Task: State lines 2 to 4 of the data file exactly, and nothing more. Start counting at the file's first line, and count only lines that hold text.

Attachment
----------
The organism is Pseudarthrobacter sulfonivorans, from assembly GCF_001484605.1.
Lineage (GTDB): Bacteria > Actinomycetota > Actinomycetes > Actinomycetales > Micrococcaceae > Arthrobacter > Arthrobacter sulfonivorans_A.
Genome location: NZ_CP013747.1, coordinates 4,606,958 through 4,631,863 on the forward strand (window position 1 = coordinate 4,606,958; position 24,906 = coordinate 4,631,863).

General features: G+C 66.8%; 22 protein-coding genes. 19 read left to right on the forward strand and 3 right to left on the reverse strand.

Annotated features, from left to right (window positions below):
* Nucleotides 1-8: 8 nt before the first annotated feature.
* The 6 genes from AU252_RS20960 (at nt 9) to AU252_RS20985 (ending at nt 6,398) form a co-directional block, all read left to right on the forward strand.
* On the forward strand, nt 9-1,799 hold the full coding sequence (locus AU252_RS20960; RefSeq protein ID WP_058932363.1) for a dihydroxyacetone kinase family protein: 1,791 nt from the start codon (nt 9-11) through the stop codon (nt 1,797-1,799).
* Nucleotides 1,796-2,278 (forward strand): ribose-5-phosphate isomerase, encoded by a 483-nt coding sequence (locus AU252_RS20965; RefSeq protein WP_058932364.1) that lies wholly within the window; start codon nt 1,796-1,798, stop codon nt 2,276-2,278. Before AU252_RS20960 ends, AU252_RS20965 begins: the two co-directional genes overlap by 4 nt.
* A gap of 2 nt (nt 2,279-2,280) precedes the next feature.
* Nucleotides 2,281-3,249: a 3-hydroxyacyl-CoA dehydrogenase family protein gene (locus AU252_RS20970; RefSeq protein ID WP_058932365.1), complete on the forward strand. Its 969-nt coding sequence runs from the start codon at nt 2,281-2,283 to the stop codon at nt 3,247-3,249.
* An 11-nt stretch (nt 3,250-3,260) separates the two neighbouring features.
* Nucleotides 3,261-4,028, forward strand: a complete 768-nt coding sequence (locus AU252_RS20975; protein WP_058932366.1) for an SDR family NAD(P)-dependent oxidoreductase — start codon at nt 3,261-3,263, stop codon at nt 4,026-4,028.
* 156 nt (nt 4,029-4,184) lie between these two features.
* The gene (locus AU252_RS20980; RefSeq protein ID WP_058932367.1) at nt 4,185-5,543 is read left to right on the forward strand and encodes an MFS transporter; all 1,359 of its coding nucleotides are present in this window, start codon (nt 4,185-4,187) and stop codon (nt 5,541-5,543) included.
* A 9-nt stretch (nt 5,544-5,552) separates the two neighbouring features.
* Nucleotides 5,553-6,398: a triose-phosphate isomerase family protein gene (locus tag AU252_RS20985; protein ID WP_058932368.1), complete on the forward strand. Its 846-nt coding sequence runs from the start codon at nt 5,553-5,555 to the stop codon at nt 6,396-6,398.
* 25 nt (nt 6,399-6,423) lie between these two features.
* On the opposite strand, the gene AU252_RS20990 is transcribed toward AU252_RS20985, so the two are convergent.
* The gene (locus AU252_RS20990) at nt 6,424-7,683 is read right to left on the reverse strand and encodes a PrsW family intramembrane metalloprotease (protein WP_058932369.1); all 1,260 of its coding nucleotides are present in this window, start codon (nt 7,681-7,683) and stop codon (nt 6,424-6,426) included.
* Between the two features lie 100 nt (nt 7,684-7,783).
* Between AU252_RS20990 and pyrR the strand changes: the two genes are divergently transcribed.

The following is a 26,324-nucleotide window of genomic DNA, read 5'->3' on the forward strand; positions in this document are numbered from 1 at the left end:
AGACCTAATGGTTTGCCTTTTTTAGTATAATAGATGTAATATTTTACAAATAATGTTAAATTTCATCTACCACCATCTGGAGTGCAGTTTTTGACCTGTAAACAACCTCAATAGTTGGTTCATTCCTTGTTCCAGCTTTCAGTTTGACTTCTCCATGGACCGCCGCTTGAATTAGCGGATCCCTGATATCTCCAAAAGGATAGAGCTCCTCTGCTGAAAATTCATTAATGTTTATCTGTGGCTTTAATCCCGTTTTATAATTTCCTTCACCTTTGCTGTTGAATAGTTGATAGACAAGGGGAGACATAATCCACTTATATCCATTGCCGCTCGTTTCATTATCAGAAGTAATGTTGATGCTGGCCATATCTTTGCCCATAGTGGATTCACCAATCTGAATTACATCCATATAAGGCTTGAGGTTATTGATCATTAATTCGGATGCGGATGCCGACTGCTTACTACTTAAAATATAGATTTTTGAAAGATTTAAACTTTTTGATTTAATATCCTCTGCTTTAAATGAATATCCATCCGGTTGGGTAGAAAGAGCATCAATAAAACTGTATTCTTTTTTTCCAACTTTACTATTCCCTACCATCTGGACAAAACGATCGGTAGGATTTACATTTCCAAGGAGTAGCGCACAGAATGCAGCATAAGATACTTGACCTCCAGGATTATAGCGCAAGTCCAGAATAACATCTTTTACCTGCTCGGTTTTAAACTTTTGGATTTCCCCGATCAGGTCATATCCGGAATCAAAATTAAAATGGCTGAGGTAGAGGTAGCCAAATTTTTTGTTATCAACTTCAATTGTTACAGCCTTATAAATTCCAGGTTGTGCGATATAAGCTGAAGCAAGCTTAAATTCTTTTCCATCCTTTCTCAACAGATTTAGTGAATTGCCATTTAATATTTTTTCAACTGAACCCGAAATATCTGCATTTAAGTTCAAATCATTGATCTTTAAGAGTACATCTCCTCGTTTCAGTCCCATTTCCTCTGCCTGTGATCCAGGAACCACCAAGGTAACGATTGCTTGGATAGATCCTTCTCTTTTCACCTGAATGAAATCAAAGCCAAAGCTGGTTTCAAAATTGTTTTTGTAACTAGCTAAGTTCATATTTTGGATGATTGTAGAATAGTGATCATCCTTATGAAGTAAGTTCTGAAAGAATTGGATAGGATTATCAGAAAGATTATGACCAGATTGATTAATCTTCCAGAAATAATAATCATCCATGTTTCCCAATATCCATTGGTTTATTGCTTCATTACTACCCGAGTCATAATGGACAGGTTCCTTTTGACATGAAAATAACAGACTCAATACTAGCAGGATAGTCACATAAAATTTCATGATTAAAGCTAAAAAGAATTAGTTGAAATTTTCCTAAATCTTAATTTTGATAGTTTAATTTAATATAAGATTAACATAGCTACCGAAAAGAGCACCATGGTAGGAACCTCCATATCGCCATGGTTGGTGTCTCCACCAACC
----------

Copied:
Lineage (GTDB): Bacteria > Actinomycetota > Actinomycetes > Actinomycetales > Micrococcaceae > Arthrobacter > Arthrobacter sulfonivorans_A.
Genome location: NZ_CP013747.1, coordinates 4,606,958 through 4,631,863 on the forward strand (window position 1 = coordinate 4,606,958; position 24,906 = coordinate 4,631,863).

General features: G+C 66.8%; 22 protein-coding genes. 19 read left to right on the forward strand and 3 right to left on the reverse strand.